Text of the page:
Health experts are calling for people living with HIV (PLHIV) to take care of their heart health after a new US study – published in the Journal of Cardiology – has revealed HIV-positive people are more than four times at risk of a heart attack than their HIV-negative counterparts.
National Heart Foundation of Australia CEO Dr Lyn Roberts said a recent Australian study showed cardiovascular disease causes more than 10 percent of deaths among HIV-positive people.
“Thanks to modern medicine, people living with HIV are now living longer,” Roberts said.
“However, they are also now experiencing more chronic diseases such as heart disease – the number one killer of Australians.
“We know that people living with HIV have a higher risk of heart disease and heart attack than HIV-negative people and as a result we have a responsibility to support and educate our communities.”
This week the Australian Heart Foundation launched a new resource on cardiovascular health specifically for PLHIV.
Studies show HIV-positive people are more likely to smoke than the general population (around 42 percent say they smoke, compared with 17 percent of HIV-negative people), while around 42 percent of PLHIV reported a high blood cholesterol, due to medication used to treat the virus.
Roberts said there are several factors which put PLHIV at risk of heart disease.
“To reduce the risk of heart disease, all Australians, including people living with HIV, should lead a healthy lifestyle by reducing their risk factors, making healthier food choices, being physically active and looking after their social and emotional wellbeing,” Roberts said.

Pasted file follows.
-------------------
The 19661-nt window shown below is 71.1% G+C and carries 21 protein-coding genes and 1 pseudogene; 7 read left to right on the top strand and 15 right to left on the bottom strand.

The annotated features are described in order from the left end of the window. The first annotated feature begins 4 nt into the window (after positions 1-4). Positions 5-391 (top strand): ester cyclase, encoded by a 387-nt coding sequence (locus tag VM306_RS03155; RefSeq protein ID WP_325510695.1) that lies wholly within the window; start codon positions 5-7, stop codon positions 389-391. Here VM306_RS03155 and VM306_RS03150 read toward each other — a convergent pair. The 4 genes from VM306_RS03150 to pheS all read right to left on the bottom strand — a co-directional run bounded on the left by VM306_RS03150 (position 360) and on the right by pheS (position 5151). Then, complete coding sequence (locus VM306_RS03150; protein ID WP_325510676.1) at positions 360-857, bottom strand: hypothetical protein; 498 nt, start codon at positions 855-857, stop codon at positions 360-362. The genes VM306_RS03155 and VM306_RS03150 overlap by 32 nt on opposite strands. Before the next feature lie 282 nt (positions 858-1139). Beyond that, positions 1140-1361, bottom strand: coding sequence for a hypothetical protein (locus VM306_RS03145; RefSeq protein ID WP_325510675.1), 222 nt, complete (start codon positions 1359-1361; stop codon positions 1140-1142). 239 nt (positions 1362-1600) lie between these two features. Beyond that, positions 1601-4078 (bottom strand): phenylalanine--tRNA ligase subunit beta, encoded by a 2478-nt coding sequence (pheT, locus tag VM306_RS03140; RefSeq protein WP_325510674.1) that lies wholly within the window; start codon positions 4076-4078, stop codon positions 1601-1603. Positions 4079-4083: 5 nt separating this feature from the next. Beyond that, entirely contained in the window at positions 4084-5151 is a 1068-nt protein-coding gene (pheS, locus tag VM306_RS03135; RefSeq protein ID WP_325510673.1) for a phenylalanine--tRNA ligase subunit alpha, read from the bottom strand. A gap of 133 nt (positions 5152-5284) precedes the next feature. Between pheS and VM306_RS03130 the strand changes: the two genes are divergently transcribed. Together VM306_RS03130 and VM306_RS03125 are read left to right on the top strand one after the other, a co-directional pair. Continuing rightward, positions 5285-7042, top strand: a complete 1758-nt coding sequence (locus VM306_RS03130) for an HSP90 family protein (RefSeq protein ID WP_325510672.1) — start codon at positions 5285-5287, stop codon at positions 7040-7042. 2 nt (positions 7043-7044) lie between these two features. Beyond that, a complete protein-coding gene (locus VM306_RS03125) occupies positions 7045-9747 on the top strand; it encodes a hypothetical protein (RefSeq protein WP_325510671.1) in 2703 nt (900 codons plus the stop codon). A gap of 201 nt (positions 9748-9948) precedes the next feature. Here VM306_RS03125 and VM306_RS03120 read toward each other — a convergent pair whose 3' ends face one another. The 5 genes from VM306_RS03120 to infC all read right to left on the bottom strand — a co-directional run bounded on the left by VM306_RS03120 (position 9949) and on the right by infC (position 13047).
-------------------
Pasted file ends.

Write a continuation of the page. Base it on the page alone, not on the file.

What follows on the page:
Mental health has also been cited as a factor putting PLHIV at risk.
“We know that depression, social isolation and lack of quality support are key risk factors for heart disease,” Roberts said.
“With a high rate of depression among PLHIV, it’s important that those suffering from depression are reminded that it can be treated with medical and non-medical therapies.”
The Alfred Hospital’s cardiovascular medicine director and HIV working group chair Professor Anthony Dart said it was important HIV-positive people were aware of the risks.
“The HIV community themselves and the Heart Foundation feel there is a merit in giving [PLHIV} specific advice to try and reduce the risk,” Dart told the Star Observer.
“One of the things about making a specific guideline for people with HIV is to promote their awareness that these are issues they need to confront now, and even if most of the factors are things which we would recommend to anyone at high risk, we need to point out to them they are at high risk.”
“If we’d had this conversation in, say, 1995, we would have taken the view of ‘what’s the point?’ because the chances were you’d have much more immediate life-threatening issues. Now it’s not the case, which is great for overall treatment.”
Dart recommended PLHIV consult their doctors about improving their health.
“Things like not exceeding excess salt intake, keeping active on the diet you eat, giving up smoking, making sure your risk factor status is low, that you have had recent measurements of blood pressure and cholesterol and alike are important,” Dart said.
There are around 21,000 Australians living with HIV, with around 1000 new cases diagnosed each year.
To get the Heart Foundation’s new resource, Cardiovascular wellness for people living with HIV, call the Foundation’s health information service on 1300 36 27 87 or visit www.heartfoundation.org.au/hiv